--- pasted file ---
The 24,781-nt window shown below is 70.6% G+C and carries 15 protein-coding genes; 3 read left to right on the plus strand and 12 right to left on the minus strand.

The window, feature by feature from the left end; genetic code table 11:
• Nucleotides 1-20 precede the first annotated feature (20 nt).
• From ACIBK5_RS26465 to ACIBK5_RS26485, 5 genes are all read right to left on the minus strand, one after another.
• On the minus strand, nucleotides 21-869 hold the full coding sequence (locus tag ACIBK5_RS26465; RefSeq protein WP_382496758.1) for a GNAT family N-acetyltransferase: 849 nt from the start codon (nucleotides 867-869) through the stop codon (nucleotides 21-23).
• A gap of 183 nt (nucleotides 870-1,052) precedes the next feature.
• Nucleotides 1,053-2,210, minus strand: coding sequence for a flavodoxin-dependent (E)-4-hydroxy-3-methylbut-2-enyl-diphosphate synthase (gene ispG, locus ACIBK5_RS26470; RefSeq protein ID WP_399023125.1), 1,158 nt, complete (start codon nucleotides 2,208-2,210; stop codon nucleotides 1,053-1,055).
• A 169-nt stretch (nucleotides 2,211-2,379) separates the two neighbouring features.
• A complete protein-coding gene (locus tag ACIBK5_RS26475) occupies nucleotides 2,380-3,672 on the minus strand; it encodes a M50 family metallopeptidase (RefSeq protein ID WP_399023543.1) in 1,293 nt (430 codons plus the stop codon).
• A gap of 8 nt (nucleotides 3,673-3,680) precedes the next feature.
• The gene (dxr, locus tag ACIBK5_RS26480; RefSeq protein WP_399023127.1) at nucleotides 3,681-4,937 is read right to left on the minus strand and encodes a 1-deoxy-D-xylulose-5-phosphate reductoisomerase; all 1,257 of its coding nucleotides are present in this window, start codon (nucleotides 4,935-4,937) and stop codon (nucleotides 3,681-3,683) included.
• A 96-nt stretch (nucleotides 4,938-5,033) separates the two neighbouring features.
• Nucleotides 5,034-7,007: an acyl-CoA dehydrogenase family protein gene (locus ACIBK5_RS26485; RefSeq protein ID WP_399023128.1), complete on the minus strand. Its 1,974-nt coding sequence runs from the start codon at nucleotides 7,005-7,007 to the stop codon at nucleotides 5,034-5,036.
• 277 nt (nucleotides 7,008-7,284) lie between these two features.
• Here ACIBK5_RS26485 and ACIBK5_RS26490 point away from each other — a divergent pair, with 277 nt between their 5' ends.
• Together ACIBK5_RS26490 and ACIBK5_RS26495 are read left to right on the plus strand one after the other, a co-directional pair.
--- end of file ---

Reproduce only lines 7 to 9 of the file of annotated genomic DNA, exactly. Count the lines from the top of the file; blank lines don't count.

• Nucleotides 1,053-2,210, minus strand: coding sequence for a flavodoxin-dependent (E)-4-hydroxy-3-methylbut-2-enyl-diphosphate synthase (gene ispG, locus ACIBK5_RS26470; RefSeq protein ID WP_399023125.1), 1,158 nt, complete (start codon nucleotides 2,208-2,210; stop codon nucleotides 1,053-1,055).
• A 169-nt stretch (nucleotides 2,211-2,379) separates the two neighbouring features.
• A complete protein-coding gene (locus tag ACIBK5_RS26475) occupies nucleotides 2,380-3,672 on the minus strand; it encodes a M50 family metallopeptidase (RefSeq protein ID WP_399023543.1) in 1,293 nt (430 codons plus the stop codon).